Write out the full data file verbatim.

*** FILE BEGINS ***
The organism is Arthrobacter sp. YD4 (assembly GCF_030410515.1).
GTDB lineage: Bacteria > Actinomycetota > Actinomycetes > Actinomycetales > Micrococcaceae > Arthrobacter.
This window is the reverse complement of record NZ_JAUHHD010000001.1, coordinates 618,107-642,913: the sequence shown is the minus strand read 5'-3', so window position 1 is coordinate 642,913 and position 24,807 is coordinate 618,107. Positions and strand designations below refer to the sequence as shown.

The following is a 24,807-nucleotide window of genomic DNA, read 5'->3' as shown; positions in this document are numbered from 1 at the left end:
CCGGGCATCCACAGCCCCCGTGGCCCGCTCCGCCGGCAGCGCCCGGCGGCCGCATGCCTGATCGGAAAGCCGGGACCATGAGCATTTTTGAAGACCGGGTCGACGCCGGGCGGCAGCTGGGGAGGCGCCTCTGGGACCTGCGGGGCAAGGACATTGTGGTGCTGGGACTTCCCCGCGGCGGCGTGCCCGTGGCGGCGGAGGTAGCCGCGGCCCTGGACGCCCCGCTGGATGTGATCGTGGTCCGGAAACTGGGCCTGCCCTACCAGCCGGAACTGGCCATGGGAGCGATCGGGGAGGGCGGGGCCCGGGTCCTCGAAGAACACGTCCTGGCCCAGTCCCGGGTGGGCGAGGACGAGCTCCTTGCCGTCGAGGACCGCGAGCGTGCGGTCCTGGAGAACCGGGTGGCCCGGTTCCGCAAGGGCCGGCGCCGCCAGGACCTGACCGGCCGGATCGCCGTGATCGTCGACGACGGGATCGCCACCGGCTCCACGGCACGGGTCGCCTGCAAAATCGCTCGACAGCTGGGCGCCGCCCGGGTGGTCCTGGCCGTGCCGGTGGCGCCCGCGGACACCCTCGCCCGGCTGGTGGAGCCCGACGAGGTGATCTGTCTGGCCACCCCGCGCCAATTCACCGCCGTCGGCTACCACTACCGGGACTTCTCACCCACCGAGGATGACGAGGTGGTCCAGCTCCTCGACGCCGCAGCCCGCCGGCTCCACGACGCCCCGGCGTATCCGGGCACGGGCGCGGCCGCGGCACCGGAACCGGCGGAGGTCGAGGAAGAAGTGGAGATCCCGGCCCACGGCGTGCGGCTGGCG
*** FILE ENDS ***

The organism is Arthrobacter sp. YD4 (assembly GCF_030410515.1).
GTDB lineage: Bacteria > Actinomycetota > Actinomycetes > Actinomycetales > Micrococcaceae > Arthrobacter.
This window is the reverse complement of record NZ_JAUHHD010000001.1, coordinates 618,107-642,913: the sequence shown is the minus strand read 5'-3', so window position 1 is coordinate 642,913 and position 24,807 is coordinate 618,107. Positions and strand designations below refer to the sequence as shown.

The following is a 24,807-nucleotide window of genomic DNA, read 5'->3' as shown; positions in this document are numbered from 1 at the left end:
CCGGGCATCCACAGCCCCCGTGGCCCGCTCCGCCGGCAGCGCCCGGCGGCCGCATGCCTGATCGGAAAGCCGGGACCATGAGCATTTTTGAAGACCGGGTCGACGCCGGGCGGCAGCTGGGGAGGCGCCTCTGGGACCTGCGGGGCAAGGACATTGTGGTGCTGGGACTTCCCCGCGGCGGCGTGCCCGTGGCGGCGGAGGTAGCCGCGGCCCTGGACGCCCCGCTGGATGTGATCGTGGTCCGGAAACTGGGCCTGCCCTACCAGCCGGAACTGGCCATGGGAGCGATCGGGGAGGGCGGGGCCCGGGTCCTCGAAGAACACGTCCTGGCCCAGTCCCGGGTGGGCGAGGACGAGCTCCTTGCCGTCGAGGACCGCGAGCGTGCGGTCCTGGAGAACCGGGTGGCCCGGTTCCGCAAGGGCCGGCGCCGCCAGGACCTGACCGGCCGGATCGCCGTGATCGTCGACGACGGGATCGCCACCGGCTCCACGGCACGGGTCGCCTGCAAAATCGCTCGACAGCTGGGCGCCGCCCGGGTGGTCCTGGCCGTGCCGGTGGCGCCCGCGGACACCCTCGCCCGGCTGGTGGAGCCCGACGAGGTGATCTGTCTGGCCACCCCGCGCCAATTCACCGCCGTCGGCTACCACTACCGGGACTTCTCACCCACCGAGGATGACGAGGTGGTCCAGCTCCTCGACGCCGCAGCCCGCCGGCTCCACGACGCCCCGGCGTATCCGGGCACGGGCGCGGCCGCGGCACCGGAACCGGCGGAGGTCGAGGAAGAAGTGGAGATCCCGGCCCACGGCGTGCGGCTGGCG